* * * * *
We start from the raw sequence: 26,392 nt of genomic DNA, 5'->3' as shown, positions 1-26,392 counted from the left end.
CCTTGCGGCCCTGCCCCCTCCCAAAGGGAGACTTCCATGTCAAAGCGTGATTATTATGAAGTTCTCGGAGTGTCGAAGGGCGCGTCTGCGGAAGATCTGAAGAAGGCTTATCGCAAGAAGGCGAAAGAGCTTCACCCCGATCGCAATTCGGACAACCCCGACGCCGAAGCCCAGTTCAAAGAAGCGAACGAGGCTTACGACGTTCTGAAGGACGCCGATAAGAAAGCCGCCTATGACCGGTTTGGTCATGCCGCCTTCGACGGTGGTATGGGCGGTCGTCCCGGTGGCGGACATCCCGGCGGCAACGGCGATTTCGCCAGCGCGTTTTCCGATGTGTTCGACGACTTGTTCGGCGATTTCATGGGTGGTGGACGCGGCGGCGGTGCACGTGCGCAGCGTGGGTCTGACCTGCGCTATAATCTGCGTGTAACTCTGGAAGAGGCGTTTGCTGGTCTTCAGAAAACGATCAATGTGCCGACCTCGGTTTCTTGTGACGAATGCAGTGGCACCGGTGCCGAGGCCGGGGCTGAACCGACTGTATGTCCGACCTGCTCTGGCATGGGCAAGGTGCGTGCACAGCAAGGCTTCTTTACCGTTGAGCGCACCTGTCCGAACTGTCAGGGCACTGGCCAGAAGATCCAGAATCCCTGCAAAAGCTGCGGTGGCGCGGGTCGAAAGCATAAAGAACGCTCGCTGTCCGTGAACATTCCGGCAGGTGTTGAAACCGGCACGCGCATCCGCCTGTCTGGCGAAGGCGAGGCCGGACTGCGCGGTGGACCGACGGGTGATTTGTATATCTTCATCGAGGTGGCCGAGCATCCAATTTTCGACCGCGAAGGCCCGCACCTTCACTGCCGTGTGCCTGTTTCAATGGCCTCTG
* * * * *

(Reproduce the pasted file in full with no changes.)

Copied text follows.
We start from the raw sequence: 26,392 nt of genomic DNA, 5'->3' as shown, positions 1-26,392 counted from the left end.
CCTTGCGGCCCTGCCCCCTCCCAAAGGGAGACTTCCATGTCAAAGCGTGATTATTATGAAGTTCTCGGAGTGTCGAAGGGCGCGTCTGCGGAAGATCTGAAGAAGGCTTATCGCAAGAAGGCGAAAGAGCTTCACCCCGATCGCAATTCGGACAACCCCGACGCCGAAGCCCAGTTCAAAGAAGCGAACGAGGCTTACGACGTTCTGAAGGACGCCGATAAGAAAGCCGCCTATGACCGGTTTGGTCATGCCGCCTTCGACGGTGGTATGGGCGGTCGTCCCGGTGGCGGACATCCCGGCGGCAACGGCGATTTCGCCAGCGCGTTTTCCGATGTGTTCGACGACTTGTTCGGCGATTTCATGGGTGGTGGACGCGGCGGCGGTGCACGTGCGCAGCGTGGGTCTGACCTGCGCTATAATCTGCGTGTAACTCTGGAAGAGGCGTTTGCTGGTCTTCAGAAAACGATCAATGTGCCGACCTCGGTTTCTTGTGACGAATGCAGTGGCACCGGTGCCGAGGCCGGGGCTGAACCGACTGTATGTCCGACCTGCTCTGGCATGGGCAAGGTGCGTGCACAGCAAGGCTTCTTTACCGTTGAGCGCACCTGTCCGAACTGTCAGGGCACTGGCCAGAAGATCCAGAATCCCTGCAAAAGCTGCGGTGGCGCGGGTCGAAAGCATAAAGAACGCTCGCTGTCCGTGAACATTCCGGCAGGTGTTGAAACCGGCACGCGCATCCGCCTGTCTGGCGAAGGCGAGGCCGGACTGCGCGGTGGACCGACGGGTGATTTGTATATCTTCATCGAGGTGGCCGAGCATCCAATTTTCGACCGCGAAGGCCCGCACCTTCACTGCCGTGTGCCTGTTTCAATGGCCTCTG